The Huawei Watch is a surprising entry into the Android Wear game. Huawei went all out in creating one of the most beautiful smartwatches we’ve seen so far, and it has the specs to match. However, starting with a mid-range price point and going all the way to the super high-end, this watch isn’t particularly cheap.
1.4-inch round AMOLED 400×400 display coated in sapphire crystal
1.2GHz Snapdragon 400
Bluetooth 4.1 LE/WiFi
42mm diameter stainless steel body, 11.3mm thick
Where to buy: Get Huawei, Google Play Store
The hardware of the Huawei Watch is truly beautiful. It was designed to look like a regular, classic watch. The stainless steel body on this unit was polished to a mirror finish, including a metal back (no cracking!) and the sapphire-coated display is a fantastic touch. This sapphire crystal is far harder to scratch than glass, which is important in a watch. Also, the button being at the 2 o’clock area instead of 3 o’clock was a great decision, functionality-wise.
The strap on my unit is black leather with stitching. It’s thinner than the 22mm strap on my first gen Moto 360, measuring at 18mm, but it’s very high quality. The leather feels great and the strap is nice and pliable. A good feature Huawei uses is quick swappable bands. Each spring bar has a knob on it so you can swap bands without tools. I love this!
Inside are some really modern specs. With a Snapdragon 400 and 4GB of RAM, the watch is unbelievably smooth and fast. The 512MB of storage is lacking, but is par for the course when it comes to Android Wear watches.
The display on this watch is absolutely gorgeous. It’s a 1.4-inch 400×400 display, and the idea to use AMOLED was brilliant. The blacks are a deep black, making watch faces pop and look beautiful. It also has the perk of being pretty visible in direct sunlight.
The one thing lacking from the Huawei Watch is an ambient light sensor, something that Motorola has stuck with (and that causes the infamous flat tire). So the tradeoff for the fully round display is lack of auto brightness.
Without auto brightness, you’re stuck at a single brightness. This means setting it bright will blind you at night (leaving a well lit building and having it blind you in your car is no fun), and setting it dim means you won’t be able to see it well. Thankfully, you can triple tap the button to turn on brightness boost, so it’s better to leave it low. Changing brightness is not particularly quick on Android Wear, so you’ll stick with one brightness most of the time.
The charger is a mixed bag. It has a magnetic base with a few pins on it that have to line up with the contacts on the back of the watch. The magnet does a pretty good job of aligning everything, but there were a few times where it missed and my watch didn’t charge overnight. It doesn’t take up much space, especially compared to Motorola’s (far better) stationary Qi charger.
The software is exactly what you’d expect from an Android Wear device: stock Android Wear. And that’s a good thing, as I think OEM modifications would muddy the software, much like it does with Android smartphones. But Huawei did add its own touches in the form of tons of watch faces.
No, really, the amount of exclusive Huawei watch faces included is staggering. Each one is unique, and even though I don’t like nearly all of them, they’re all interesting. Many copy classic watches, making this watch look even more premium. Unfortunately, none of them seem to be customizable like Motorola’s custom offerings.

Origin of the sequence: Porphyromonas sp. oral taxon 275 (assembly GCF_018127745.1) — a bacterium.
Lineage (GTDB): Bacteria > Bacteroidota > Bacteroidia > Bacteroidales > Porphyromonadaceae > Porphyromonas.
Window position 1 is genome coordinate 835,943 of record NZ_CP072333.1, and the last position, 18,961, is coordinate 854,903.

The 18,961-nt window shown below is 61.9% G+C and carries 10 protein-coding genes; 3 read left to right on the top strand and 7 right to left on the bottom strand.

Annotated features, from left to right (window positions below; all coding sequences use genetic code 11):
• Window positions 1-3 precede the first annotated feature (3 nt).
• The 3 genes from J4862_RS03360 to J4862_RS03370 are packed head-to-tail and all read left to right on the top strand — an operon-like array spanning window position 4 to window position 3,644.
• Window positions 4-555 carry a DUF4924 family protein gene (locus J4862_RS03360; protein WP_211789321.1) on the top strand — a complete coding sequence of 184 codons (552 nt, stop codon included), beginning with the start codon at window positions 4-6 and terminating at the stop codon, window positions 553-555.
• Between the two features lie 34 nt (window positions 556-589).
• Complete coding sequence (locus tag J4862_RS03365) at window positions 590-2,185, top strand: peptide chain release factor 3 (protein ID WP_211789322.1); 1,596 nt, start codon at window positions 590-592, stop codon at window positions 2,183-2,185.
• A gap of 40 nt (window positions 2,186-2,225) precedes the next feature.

Another nice feature is the always-on watch face. Likely thanks to the AMOLED display, the watch is always displaying a watch face, making it look more like a real watch and not relying on gestures to show you the time. Saying that, the gesture for viewing the full watch face works great and very rarely fails.
Everything on this watch just flies due to the powerful hardware. Each transition is buttery smooth, actions are fast, and I had no issues with the software at all. It’s stock Android Wear and it feels so good.
The battery is a 300mAh unit, but thanks to the modern processor and AMOLED display, I had no issues with the battery dying. It lasted me two days each time, with more than 50% remaining by the time I went to bed on the first day. This is with ambient mode on and the watch face being always on. I’m able to easily get a consistent 2 days of battery life out of it.
With ambient mode off, you could probably eek 3-4 days out of the watch. It’s not at the point of weekly charging — I still charge it nightly — but it has a very competent battery to keep it running when you need it.
At $349 for the stainless steel base model with a leather band, it’s a pricey offering in the Android Wear world. And it just goes up from there.
The stainless steel model with link band is $399.
The stainless steel model with steel mesh band is $399 as well.
The black stainless steel with black steel link band is $449, a 22 karat rose gold-plated stainless steel model with coin-edge ring and alligator-style leather strap is $699, and a rose gold-plated model with rose gold-plated steel link band is $799. That’s pricey.
But the Huawei Watch is damn near perfect, so I can’t help but say it’s worth every penny. It’s beautiful, quick, smooth, and features many little details that just prove its worth. Everything from the quick swap bands to the selection of watch faces, Huawei knocked it out of the park.
The lack of ambient light sensor is kind of a bummer, because after using the Moto 360 for so long, I found not having auto brightness to be quite annoying. But I quickly grew used to it, so I’m sure you will too.
If you’re in the market for a smartwatch and want something very premium, the Huawei Watch might be it. The sapphire display sets it ahead of the Moto 360 in terms of premium construction, but the Moto 360 is better in its own ways (including a lower price). If you choose the Huawei Watch, but you won’t be disappointed.